‘Millennials and Gen Z grew up in a fast-paced, tech-driven world and often have shorter attention spans. They also expect HSE materials to have similar levels of quality from that which they see online. It is therefore important that HSE training and campaigns are engaging, interesting and relevant. Studies also show that job tenure of Millennials tends to be shorter. Not only does training need to be concise and impactful, it also needs to be faster to counter the higher turnover.
‘HSE professionals are able to use all of these factors to their advantage. The new generation of employees will be highly proficient self-learners and used to learning visually, meaning we are able to reduce systems and procedures and increase our output of media. It is important to be tech savvy – using all of the interactive tools at our disposal. We’re trying to embrace this through much greater use of video tutorials. We’re also encouraging employees to record their safety experiences through using their phones in a campaign called ‘My Safety Story’. Employees from all areas of the business can create short videos detailing a ‘safety moment’. As these videos are effectively ‘home-made’, they are emotive, accessible and credible. The next generation are particularly receptive to this type of communication, as they themselves have the opportunity to contribute to the material. Behavioural science also tells us that employees are often more influenced by their peer group and through storytelling, so encouraging colleagues to share their experiences is a great way of nudging behaviour. The videos are a constant reinforcement of positive behaviours and detail when things go right as well as wrong, meaning they are evidence-based, proportionate and relevant.’
Will this changing demographic in the workplace impact competencies and skills required of HSES professionals across the board?
‘HSE professionals must inevitably build upon their existing skillset in order to reach this wider audience. Improved softer skills are required to facilitate constructive conversations and to help HSE professionals to connect on a more emotional level with their workforce.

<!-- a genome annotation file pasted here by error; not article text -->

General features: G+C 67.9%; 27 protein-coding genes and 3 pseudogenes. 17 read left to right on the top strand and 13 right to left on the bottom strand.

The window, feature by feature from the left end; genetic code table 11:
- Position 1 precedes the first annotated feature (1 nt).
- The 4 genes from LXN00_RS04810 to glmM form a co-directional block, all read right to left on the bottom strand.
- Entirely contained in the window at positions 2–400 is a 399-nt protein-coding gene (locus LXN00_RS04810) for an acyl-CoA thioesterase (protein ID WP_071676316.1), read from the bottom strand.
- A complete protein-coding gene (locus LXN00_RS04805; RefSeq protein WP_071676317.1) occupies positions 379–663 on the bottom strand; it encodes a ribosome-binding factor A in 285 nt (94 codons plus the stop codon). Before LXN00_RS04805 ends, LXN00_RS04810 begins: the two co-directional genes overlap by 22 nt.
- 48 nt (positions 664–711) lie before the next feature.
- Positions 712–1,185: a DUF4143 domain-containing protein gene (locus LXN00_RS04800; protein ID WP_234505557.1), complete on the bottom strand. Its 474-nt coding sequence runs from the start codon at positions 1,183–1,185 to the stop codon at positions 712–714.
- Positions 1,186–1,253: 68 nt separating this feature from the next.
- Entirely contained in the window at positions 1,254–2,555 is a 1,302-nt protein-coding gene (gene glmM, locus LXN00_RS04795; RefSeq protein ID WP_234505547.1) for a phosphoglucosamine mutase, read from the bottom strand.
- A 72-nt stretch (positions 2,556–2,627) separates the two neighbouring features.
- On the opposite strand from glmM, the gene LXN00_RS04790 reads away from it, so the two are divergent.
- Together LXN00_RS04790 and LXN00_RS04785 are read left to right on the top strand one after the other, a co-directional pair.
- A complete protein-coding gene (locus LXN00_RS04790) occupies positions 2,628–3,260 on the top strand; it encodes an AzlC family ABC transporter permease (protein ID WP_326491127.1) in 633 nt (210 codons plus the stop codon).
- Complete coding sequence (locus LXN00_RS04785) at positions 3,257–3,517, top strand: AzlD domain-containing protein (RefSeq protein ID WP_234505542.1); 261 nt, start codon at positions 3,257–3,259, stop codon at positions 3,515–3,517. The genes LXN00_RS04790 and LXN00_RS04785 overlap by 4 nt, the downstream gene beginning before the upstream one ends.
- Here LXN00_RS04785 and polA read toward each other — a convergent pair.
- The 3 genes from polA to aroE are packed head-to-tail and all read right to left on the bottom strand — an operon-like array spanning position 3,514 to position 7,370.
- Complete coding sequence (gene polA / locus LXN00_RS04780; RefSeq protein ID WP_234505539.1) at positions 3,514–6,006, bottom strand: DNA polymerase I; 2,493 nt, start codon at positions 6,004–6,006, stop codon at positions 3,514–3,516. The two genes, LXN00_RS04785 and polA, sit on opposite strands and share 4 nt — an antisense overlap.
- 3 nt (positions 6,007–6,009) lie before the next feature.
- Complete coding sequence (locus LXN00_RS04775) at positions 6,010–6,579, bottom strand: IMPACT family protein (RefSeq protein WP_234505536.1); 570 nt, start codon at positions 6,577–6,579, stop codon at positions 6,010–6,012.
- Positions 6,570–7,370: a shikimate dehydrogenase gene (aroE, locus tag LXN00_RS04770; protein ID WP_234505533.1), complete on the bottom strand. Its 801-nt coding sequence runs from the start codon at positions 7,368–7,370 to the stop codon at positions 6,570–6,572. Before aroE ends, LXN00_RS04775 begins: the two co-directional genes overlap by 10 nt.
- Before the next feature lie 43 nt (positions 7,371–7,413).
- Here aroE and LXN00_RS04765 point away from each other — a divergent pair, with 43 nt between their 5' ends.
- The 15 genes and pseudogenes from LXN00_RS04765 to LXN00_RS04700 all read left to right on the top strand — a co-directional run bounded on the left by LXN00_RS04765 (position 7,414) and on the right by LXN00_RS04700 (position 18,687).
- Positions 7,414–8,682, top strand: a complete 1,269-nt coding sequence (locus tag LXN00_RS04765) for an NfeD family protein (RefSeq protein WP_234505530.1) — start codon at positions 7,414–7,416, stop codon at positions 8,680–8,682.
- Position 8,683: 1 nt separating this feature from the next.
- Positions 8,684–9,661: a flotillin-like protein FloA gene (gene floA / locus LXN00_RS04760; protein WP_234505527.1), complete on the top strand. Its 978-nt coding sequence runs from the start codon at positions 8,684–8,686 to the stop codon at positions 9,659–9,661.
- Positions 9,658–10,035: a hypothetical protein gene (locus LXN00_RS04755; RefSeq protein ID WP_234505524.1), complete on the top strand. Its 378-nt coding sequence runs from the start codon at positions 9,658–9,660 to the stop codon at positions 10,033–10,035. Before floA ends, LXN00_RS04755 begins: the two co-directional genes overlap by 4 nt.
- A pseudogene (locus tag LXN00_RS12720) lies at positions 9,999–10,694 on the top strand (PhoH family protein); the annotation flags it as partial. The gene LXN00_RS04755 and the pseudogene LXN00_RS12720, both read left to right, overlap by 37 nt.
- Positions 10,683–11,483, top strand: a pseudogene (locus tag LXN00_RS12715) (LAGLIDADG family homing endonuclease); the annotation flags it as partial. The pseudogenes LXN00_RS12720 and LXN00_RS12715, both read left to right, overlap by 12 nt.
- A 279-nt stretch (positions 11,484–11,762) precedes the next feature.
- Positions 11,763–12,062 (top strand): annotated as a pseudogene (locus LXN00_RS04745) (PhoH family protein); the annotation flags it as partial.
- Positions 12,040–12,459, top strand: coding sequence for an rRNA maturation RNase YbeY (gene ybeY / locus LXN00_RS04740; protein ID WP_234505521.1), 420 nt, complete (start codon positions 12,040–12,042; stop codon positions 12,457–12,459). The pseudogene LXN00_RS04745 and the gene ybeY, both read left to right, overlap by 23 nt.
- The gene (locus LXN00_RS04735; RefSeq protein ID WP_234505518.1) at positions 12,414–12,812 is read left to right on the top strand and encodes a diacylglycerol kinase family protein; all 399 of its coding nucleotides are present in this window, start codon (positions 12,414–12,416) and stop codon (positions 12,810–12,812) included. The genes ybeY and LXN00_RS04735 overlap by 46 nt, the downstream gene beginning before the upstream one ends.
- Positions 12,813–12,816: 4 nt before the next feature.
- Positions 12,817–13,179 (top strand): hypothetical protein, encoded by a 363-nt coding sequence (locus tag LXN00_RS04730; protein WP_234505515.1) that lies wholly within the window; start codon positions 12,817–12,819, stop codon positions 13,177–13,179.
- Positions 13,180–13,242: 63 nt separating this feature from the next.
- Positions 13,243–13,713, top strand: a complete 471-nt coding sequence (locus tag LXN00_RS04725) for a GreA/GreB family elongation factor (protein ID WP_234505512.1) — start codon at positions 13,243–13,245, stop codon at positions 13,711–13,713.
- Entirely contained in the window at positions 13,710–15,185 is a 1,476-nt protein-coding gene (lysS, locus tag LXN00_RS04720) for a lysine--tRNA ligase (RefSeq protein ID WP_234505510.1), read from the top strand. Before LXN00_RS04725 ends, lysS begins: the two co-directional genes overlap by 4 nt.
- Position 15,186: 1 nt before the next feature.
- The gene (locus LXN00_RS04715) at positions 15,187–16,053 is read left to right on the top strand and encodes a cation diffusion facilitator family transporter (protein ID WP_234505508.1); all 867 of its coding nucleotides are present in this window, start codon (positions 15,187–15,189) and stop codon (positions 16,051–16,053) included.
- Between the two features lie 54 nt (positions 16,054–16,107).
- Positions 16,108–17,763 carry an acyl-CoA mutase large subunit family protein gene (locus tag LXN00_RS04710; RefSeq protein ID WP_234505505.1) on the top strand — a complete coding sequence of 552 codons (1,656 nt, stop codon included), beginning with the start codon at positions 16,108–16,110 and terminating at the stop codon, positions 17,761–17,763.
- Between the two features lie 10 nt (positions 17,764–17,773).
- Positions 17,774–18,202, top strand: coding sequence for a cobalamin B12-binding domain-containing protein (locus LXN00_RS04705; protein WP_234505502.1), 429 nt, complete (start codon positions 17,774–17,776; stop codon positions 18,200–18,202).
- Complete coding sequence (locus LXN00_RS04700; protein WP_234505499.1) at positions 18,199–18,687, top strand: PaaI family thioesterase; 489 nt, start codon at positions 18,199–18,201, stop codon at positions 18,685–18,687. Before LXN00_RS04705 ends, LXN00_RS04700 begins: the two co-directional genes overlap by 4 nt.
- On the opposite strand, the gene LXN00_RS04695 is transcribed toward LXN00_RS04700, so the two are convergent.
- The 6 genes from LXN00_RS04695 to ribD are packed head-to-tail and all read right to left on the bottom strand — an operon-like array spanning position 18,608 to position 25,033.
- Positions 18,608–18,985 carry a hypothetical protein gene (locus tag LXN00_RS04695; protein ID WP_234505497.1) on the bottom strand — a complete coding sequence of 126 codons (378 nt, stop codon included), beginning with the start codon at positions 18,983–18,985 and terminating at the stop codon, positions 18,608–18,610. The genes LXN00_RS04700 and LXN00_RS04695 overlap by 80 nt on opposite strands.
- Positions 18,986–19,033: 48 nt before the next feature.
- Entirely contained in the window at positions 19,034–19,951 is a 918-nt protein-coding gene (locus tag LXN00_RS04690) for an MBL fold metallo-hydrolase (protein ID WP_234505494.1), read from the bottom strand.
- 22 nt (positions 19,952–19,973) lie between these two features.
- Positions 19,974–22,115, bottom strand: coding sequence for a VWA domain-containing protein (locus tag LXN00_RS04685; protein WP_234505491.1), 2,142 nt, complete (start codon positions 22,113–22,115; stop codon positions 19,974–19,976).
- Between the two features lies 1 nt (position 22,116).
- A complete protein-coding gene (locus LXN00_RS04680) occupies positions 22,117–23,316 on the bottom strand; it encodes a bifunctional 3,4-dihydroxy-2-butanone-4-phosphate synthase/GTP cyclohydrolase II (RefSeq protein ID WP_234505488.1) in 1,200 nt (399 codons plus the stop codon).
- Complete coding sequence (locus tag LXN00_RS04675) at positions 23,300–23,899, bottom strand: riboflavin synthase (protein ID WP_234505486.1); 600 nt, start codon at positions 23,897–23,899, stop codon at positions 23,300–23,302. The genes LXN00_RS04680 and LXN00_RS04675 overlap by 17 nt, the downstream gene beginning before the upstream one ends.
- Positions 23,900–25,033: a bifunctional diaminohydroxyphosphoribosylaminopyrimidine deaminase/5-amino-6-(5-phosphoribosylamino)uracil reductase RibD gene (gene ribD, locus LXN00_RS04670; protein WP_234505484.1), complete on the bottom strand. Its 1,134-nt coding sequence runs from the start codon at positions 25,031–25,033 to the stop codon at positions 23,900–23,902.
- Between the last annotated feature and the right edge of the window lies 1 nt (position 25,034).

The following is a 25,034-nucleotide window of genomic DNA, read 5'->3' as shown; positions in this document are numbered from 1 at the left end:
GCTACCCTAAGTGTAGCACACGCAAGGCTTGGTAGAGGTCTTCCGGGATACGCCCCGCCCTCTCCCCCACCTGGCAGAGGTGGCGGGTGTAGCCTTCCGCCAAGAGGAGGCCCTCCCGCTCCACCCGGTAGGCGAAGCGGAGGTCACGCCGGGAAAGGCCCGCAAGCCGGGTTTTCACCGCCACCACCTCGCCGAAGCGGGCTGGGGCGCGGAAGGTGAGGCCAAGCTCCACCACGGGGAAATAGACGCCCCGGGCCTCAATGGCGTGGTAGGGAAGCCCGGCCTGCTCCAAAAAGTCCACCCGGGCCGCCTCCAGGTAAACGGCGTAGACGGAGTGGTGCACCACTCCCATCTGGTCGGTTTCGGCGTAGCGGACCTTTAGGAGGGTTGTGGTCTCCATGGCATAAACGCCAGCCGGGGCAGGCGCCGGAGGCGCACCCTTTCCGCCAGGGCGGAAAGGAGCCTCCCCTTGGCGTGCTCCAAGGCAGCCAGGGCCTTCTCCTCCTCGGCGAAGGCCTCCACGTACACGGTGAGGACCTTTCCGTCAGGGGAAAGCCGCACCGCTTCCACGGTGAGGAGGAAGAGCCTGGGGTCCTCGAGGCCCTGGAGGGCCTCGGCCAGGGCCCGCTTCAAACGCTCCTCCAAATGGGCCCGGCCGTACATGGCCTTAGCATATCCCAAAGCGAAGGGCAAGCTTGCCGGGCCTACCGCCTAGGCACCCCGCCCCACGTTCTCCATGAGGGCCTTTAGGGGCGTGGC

‘We must have the confidence to embrace change in our ways of working and to keep an open mind when it comes to supporting innovation, creativity and lateral thinking. It’s important that HSE professionals explore how people make decisions and this is truly reflected in their practices. At a very basic level, we all need to focus on the employee when creating HSES materials and engage them in the process – the days of unwieldy top-down procedures and boring PowerPoint training must come to an end.’
About the author:
Rachel Corbett is a Specialist Recruitment Consultant at Shirley Parsons, responsible for sourcing Health and Safety professionals in the manufacturing sectors. Rachel also works alongside the Executive Search team at Shirley Parsons. For more information on any of these or other sectors, please get in touch on 01296 611323 or at Rachel.firstname.lastname@example.org or find her on LinkedIn.
James Pomeroy is the Group Health, Safety, Environment and Security (HSES) Director for Lloyd's Register, a global technical and business services organisation. James is leading the transformation of the Group’s HSES programme. An engineer by training, James has been involved in leading and transforming global HSES programmes for over 20 years. James holds an MSc in HSE management, an LLM in environmental law and an MBA. For more information about Lloyd's Register’s services and capabilities please visit www.lr.org.